John Murphy is a highly experienced technician in financial markets, he has published several books about this. Somehow I got to this title and understood at once I needed to read it thru. I’ve been enjoying the summer with trading and reading.
I am using Stockcharts.com for charting and Murphy keeps a blog there that is for members only. Highly valuable insights!
There’s really too much content in this book to get in-depth, but everything possibly about charts, indicators, volume, timeframes… you name it. There’s actually too much information to consume, so I think this book should be read over several weeks rather than all day long. Some of the stuff I went thru quicker that I realized I won’t be using all the indicators.
As I have learned from Elder, you should have 3-4 indicators on your chart and if you have more than 5 you are in trouble. The point is, all indicators use same variables: high, low, open, close, volume. So you don’t really need confirmation of confirmation of confirmation… the indicators will overlap.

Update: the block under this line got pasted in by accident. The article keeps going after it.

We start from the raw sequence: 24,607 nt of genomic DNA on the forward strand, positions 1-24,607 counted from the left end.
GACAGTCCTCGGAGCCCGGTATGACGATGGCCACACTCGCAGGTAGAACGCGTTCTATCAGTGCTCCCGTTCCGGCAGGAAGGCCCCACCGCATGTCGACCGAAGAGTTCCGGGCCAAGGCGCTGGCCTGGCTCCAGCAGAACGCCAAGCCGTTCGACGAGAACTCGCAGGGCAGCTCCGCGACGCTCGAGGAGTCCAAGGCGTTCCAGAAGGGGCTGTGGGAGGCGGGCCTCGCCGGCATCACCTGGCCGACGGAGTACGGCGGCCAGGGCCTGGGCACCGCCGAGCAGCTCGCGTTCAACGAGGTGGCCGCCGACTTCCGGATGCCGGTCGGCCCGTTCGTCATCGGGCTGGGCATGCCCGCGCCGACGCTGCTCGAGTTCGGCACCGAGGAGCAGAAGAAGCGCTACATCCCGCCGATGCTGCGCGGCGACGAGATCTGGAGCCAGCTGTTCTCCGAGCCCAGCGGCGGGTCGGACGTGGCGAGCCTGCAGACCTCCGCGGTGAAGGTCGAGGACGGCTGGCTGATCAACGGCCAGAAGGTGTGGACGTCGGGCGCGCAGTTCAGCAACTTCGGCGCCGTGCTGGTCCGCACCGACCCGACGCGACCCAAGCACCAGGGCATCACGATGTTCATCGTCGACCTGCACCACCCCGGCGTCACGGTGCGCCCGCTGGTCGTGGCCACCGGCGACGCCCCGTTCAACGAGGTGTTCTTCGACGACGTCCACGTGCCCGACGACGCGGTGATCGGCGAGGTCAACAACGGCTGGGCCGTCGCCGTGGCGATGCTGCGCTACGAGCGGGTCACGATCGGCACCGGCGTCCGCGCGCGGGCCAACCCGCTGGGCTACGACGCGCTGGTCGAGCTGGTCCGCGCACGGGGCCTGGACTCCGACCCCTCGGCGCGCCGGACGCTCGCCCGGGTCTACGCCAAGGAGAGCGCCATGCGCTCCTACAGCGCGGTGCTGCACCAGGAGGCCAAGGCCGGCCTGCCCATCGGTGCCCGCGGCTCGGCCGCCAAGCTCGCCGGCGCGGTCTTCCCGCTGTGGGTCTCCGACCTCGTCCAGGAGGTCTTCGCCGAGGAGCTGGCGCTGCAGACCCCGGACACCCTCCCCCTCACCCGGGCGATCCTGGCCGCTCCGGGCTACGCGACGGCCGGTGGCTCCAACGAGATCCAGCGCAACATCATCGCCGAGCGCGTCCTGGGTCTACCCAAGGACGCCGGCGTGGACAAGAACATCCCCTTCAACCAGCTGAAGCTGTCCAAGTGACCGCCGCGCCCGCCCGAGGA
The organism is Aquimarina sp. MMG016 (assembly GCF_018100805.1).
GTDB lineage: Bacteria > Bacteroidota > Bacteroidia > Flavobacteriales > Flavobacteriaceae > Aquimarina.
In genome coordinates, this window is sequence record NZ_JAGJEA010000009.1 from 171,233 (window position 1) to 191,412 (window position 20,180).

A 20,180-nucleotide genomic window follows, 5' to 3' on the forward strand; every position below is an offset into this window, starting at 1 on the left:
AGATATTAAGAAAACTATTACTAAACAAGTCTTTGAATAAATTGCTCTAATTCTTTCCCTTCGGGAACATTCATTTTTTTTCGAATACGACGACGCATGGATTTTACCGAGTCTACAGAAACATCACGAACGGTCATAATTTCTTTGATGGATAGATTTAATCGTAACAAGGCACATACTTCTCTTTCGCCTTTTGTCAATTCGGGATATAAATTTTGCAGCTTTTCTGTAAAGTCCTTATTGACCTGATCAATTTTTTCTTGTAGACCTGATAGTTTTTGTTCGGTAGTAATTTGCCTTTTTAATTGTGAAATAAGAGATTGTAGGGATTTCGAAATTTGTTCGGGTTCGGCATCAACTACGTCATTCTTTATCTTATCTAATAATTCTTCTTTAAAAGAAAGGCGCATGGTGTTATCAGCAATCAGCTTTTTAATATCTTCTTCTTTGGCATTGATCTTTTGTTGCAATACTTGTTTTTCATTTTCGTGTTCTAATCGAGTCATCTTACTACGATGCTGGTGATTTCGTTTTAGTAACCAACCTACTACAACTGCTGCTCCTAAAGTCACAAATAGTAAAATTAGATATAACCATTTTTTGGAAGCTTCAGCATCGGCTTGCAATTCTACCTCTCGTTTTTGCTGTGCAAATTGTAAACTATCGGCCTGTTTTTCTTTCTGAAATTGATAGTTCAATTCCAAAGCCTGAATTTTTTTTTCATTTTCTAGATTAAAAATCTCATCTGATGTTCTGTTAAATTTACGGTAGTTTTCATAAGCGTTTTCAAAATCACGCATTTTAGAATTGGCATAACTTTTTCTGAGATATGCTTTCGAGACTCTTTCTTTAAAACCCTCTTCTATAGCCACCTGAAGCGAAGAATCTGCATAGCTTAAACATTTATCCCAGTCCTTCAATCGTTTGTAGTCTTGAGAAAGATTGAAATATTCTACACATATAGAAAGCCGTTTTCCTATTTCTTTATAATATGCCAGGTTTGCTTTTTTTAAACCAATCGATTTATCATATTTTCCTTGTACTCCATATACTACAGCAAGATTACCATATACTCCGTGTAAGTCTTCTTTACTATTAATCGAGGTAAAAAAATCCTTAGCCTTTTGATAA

While I don’t day-trade, I’m still more a short-term trader, holding positions overnight but usually for a few days up to a week. John Murphy’s work is more long-term and charts go back in years and even decades. It’s still helpful to learn basic and classical charting which you can apply to shorter timeframes.
Topics this book gets into: Dow theory, trends, reversals, continuation patterns, volume and open interest, moving averages, oscillators, contrary opinion, point and figure charting, candlesticks, Elliot Wave theory, time cycles, computers and trading systems, money management, trading tactics, futures, stock indicators, market profiles and a lot more.Share this post